- Changes in the Treasure management Policy £3.7m
- Removal of previous “pressure” on insurance premiums ( queried by Derby News) £0.51m
- Accounting errors £0.51m
What it does with that windfall is a matter of choice by the Council – there are no constraints or orders by Central Government. It can chose to avoid Council tax increases, save services, spend it, a combination of all three?
Some of the choices are good. (£3.71m)
Children’s Social Care placements £1.2m
Additional staffing on Child Protection £0.15m
Reduction in original £1m saving on Livewell ( health) programme £0.7m
Reduction in original £3.3m staff efficiency programme £1.5m
Extension of enforcement teams on fly-tipping £0.16m
Some political – questionable priority
Cultural events and Xmas lights £0.46m
Some controversial £1.1m
Salary increments £0.5m
New posts – information governance – £0.1m
11 new senior management posts £0.5m
Why new senior management posts?
On 12 December 2017, an internal consultation document was issued by the Deputy Chief Executive, Christine Durrant, titled – “Achieving Change ; Senior Management restructure – Tiers 1 to 3”. The consultation period ends 24 January 2018, and a formal response issued on 9 February 2018. The rationale for this is that the level of senior management resources were reduced “too significantly 2 years ago”. The changes are also being made to ensure that the structure is
“sufficient and robust enough to take forward the challenges the Council is expecting to face over the next few years”
The document goes on to say:
“It is therefore proposed that the numbers of senior director level posts are increased, especially within the corporate resources areas, as well as taking the opportunity to make other changes at a head of service level”
The driver for the proposals is not therefore to deliver savings, however there may also be efficiencies that can be achieved as a result of the proposals”
Examples of roles being created are:
- Director of Property Services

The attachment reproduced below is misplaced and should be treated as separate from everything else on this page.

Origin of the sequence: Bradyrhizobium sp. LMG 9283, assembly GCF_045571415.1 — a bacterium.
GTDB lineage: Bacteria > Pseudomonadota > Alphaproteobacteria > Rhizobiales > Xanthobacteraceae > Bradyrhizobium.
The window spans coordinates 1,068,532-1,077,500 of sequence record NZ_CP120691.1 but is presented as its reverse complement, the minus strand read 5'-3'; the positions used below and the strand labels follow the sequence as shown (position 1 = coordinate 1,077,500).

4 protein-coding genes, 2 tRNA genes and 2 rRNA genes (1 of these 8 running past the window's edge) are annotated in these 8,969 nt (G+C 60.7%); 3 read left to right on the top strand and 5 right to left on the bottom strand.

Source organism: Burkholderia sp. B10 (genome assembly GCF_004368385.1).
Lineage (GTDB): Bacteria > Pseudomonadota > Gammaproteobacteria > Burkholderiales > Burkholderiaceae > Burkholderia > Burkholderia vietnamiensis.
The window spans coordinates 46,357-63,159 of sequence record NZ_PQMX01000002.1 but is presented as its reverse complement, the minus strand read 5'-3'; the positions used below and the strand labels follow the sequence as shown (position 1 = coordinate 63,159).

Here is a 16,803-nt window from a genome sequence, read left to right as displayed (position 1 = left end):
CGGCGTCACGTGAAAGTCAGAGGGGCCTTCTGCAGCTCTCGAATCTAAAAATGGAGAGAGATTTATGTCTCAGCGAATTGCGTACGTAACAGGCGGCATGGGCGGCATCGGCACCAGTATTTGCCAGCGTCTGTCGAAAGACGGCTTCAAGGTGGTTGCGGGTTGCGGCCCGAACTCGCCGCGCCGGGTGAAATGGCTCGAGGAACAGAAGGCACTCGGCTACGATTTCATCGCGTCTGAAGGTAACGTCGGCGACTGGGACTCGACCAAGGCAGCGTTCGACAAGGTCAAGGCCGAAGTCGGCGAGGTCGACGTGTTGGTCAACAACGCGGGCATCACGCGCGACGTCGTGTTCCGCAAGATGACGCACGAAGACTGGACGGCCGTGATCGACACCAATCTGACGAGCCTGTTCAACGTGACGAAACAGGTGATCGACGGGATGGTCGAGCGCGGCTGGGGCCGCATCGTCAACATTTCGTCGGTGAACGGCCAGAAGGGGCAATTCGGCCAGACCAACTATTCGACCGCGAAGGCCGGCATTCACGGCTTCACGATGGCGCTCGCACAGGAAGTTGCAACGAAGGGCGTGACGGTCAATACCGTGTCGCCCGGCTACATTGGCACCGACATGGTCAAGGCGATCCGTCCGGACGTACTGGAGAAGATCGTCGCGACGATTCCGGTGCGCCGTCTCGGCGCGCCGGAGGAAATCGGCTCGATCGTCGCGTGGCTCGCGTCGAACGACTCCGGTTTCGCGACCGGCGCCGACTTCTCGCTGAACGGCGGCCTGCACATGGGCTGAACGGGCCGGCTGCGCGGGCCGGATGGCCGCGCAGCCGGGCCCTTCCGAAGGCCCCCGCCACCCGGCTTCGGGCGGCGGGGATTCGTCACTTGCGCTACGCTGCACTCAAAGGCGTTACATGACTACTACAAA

- Head of Strategic HR
- Head of Innovation and Transformation
- Head of Democratic Services and Communications
- Director of Public Protection and Streetpride
- Director of City Development and Growth
It is undoubtedly the case that the Council needs some form of restructuring – this should have a clear financial objective of being cost neutral; that would be the case in a commercial environment. If it was so important to do this, why wasn’t this included as a “pressure” within the budget consultation just a month earlier? To avoid bad publicity? Lack of vision?
It should not be forgotten that left on the list of savings which are “unavoidable due to government cuts” are, totalling £0.77m:
- Libraries £0.37m
- Day care Services for people with profound mental and learning difficulties, and challenging autistic behaviour. Care Homes for the elderly – total £0.2m
- “Efficiencies” in post 16 transport that will affect children with Special Needs £0.1m
- Closure of water play facilities in Arboretum Park /rationalisation of football provision £0.1m
And of course, the Teaching Assistant / School support staff pay dispute remains unresolved due to affordability.
It is worth re-iterating that in the 2 months since the consultation, the Council found a £5.3m positive gap(saving) in its original plan which has zero consequence on any service, of any description.
It chose not to save some key services in the City, totalling £0.77m, it chose to spend it on new senior positions and pay increases totalling £1.1m
And yet, the people of Derby will keep being told that the Council cannot afford these services.
Misleading political rhetoric, ignorance, incompetence…or just plain lying?